The authors report a case of giant inguinoscrotal hernia. Problems arise in management for both the patient and the surgeons because of the rarity of reported cases as there is no standard surgical procedure in place for their treatment. A literature review leads to a discussion of the various methods of surgical intervention described to overcome the dilemma of surgical...
(Vol 5 p 46-48, General surgery: 4 November 2005)
We report the case history of a 45-year-old woman who presented with symptoms of bilateral carpal tunnel syndrome 8 years after a successful surgical decompression of both tunnels.
(Vol 5 p 26-27, Endocrinology, General surgery: April 2005)
The first report of a successful operation for carotid stenosis in 1954 owes credit to the neurologist Fischer who noted that carotid disease is localized and thus could conceivably be bypassed or locally excised. With this knowledge Professor Pickering of St Mary’s Hospital, London, wisely obtained a carotid arteriogram on one of his patients and suggested to Rob and...
(Vol 4 p L15-L17, Landmark Case Report; General Surgery; Vascular Disease: October 2004)
We report a case of sigmoid perforation caused by Meckel’s diverticulitis. The ætiology, clinical findings and guidelines for therapy are described. Complications of Meckel’s diverticulum should be considered in the differential diagnosis of young patients with recurrent non-specific abdominal pain. If in doubt, operative exploration should be performed.
(Vol 4 p 16-18, Gastroenterology; General Surgery: October 2004)
Two patients with biliary peritonitis without demonstrable perforation are described. Despite biliary peritonitis almost invariably following biliary tract perforation, none could be identified with contemporary imaging. This condition is extremely rare, difficult to diagnose pre-operatively and has high mortality.
(Vol 4 p 13-15, General Surgery; Hepatology; Gastroenterology: August 2004)
Testicular tumours occur more frequently in an undescended testis than in a normally developed testis. Moreover, they usually present as a palpable mass but occasionally they can present with pain as a result of torsion. We present the case of a 30-year-old male who was found to have a testicular tumour which had developed in an intra-abdominal testis and presented with...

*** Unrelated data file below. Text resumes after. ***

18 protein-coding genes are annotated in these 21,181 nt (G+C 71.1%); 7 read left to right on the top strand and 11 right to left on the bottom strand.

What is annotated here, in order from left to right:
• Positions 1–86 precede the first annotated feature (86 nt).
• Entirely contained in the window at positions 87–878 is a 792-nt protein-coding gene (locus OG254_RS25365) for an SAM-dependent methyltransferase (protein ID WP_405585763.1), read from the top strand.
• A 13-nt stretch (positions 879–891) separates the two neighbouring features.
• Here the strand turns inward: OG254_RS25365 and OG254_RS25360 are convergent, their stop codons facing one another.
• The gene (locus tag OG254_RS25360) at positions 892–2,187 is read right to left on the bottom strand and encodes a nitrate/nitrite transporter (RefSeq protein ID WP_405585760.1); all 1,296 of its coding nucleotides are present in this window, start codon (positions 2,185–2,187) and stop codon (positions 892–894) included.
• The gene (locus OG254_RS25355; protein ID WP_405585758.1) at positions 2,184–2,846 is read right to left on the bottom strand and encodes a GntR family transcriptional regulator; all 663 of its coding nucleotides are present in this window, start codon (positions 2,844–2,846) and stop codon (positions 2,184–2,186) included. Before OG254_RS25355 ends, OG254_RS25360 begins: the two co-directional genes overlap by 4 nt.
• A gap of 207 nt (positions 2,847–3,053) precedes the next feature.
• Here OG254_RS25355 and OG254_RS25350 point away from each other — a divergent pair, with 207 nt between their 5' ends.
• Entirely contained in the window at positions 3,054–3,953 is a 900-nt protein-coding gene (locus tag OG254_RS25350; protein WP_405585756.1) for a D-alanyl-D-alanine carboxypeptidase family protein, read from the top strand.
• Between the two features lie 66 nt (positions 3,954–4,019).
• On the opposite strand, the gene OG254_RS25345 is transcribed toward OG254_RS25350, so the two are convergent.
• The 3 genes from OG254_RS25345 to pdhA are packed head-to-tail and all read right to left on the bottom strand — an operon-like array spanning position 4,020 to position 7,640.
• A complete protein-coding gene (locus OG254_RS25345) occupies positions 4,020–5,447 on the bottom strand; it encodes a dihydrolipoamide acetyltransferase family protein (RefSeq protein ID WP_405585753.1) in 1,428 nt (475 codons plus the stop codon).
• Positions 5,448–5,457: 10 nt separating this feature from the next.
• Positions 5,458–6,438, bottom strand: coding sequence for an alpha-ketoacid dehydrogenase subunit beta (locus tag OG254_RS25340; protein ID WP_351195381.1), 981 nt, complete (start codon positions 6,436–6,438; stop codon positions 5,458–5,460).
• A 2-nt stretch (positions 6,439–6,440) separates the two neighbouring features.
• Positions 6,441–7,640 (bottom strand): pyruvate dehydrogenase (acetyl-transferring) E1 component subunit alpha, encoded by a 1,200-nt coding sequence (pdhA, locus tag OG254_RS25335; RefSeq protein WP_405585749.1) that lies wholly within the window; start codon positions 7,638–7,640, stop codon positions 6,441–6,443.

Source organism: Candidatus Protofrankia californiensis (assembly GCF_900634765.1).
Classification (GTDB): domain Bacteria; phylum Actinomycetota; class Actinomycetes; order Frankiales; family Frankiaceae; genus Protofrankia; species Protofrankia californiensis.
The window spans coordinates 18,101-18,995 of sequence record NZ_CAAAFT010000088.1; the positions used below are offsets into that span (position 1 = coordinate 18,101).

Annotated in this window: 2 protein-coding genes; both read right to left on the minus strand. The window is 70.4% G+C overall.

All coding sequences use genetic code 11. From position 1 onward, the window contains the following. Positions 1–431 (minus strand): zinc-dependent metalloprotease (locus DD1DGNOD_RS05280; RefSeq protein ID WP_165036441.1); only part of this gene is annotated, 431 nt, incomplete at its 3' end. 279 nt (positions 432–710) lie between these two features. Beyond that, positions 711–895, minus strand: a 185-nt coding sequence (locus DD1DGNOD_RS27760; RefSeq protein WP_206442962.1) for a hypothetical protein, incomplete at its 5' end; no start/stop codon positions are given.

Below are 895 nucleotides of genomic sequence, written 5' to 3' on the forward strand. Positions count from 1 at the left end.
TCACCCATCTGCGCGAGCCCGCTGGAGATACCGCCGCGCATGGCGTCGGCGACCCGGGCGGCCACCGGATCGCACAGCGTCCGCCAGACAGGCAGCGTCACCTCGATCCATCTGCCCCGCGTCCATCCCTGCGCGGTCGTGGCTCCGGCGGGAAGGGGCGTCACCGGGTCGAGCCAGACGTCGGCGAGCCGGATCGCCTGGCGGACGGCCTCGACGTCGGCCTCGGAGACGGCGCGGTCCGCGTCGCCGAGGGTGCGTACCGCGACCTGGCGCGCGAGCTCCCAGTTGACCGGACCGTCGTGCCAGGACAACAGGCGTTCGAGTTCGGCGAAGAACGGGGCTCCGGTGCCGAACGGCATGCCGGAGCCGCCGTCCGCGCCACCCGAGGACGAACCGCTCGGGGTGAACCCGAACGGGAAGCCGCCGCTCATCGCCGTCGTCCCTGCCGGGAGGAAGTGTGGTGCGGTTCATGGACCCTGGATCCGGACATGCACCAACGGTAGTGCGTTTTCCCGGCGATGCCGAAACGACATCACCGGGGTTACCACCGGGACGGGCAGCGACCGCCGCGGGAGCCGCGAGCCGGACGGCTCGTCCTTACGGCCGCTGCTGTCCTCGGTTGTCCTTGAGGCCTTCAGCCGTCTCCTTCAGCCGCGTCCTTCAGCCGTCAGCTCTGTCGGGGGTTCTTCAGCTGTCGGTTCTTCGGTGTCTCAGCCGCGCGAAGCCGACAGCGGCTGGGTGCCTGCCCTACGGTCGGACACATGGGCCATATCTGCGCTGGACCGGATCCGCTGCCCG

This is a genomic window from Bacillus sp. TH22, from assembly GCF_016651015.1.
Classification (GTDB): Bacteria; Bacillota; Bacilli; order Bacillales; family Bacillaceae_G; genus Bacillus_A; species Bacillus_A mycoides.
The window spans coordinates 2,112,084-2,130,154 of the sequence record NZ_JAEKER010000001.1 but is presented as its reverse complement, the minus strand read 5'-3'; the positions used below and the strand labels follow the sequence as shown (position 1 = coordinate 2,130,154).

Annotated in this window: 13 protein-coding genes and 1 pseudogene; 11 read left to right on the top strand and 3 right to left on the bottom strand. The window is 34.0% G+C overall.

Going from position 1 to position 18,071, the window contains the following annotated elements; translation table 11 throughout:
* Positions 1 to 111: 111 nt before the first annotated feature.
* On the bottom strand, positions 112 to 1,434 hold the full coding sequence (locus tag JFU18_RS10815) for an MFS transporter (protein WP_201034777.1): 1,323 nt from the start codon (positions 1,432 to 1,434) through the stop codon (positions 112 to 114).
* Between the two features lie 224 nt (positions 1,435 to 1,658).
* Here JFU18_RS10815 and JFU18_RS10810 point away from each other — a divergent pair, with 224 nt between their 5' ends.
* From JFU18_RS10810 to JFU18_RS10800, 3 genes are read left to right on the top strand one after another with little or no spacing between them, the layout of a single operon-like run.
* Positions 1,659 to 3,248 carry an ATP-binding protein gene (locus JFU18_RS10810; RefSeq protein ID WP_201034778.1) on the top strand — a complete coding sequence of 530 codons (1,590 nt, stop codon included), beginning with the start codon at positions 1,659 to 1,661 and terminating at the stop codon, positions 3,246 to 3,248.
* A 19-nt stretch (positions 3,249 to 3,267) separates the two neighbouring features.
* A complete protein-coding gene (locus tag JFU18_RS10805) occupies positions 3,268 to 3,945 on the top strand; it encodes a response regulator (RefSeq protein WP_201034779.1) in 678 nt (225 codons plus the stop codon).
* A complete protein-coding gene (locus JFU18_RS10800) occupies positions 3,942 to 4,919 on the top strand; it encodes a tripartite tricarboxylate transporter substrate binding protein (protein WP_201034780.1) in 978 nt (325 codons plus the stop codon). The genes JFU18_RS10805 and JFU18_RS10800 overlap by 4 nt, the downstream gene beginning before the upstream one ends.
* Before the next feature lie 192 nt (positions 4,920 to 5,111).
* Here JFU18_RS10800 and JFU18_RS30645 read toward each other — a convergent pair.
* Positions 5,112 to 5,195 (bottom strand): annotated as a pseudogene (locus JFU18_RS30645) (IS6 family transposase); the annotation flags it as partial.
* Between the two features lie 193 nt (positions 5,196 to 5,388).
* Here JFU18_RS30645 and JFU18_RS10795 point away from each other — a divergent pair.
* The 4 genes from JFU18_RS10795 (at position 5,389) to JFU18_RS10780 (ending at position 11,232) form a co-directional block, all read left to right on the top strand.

(Vol 4 p 1-3, General surgery: March 2004)
A young woman presented with severe acute abdominal pain, superimposed on a past history of similar attacks. Ultrasonography revealed a small bowel intussusception. This was confirmed on laparotomy, and the lead lesion, an ileal polyp, was excised. Histology showed this to be a Peutz-Jeghers hamartoma. The possibility of intussusception should be kept in mind in adults...
(Vol 3 p 6-7, General surgery: June 2003)
Inadvertent femoral nerve palsy has been previously described following ilioinguinal nerve block. At a time when increasing numbers of inguinal hernia repairs are being performed as day case procedures, it is important to raise the awareness of this potential complication. We present one such case, which required admission.
(Vol 3 p 1-2, General surgery and anaesthesia: January 2003)
The inguinal hernia sac can occasionally contain unusual intra and extra peritoneal structures. A case of acute presentation of ovulating ovary in indirect inguinal hernia is presented. This has not been described previously.
(Vol 2 p 32-34, General surgery: May 2002)
A 20 year old Turkish man presented with a one year history of weight loss and epigastric pain. Pancreatitis was confirmed with hyperamylasaemia. CT scanning of the pancreas revealed a complex pseudo-cyst and ERCP demonstrated a pancreatic duct stricture. Hydatid disease was suggested on Ultrasound scan but serological tests were negative. After ERCP the patient...
(Vol 1 p 7-10, General Surgery: April 2001)

Editor-in-Chief

Frank Cross
Consultant Vascular and General Surgeon
The London Clinic, UK

Editors

Neil Barnes
Consultant Physician
Barts Health NHS Trust, London, UK
Ali Jawad
Professor of Rheumatology
Barts Health NHS Trust, London, UK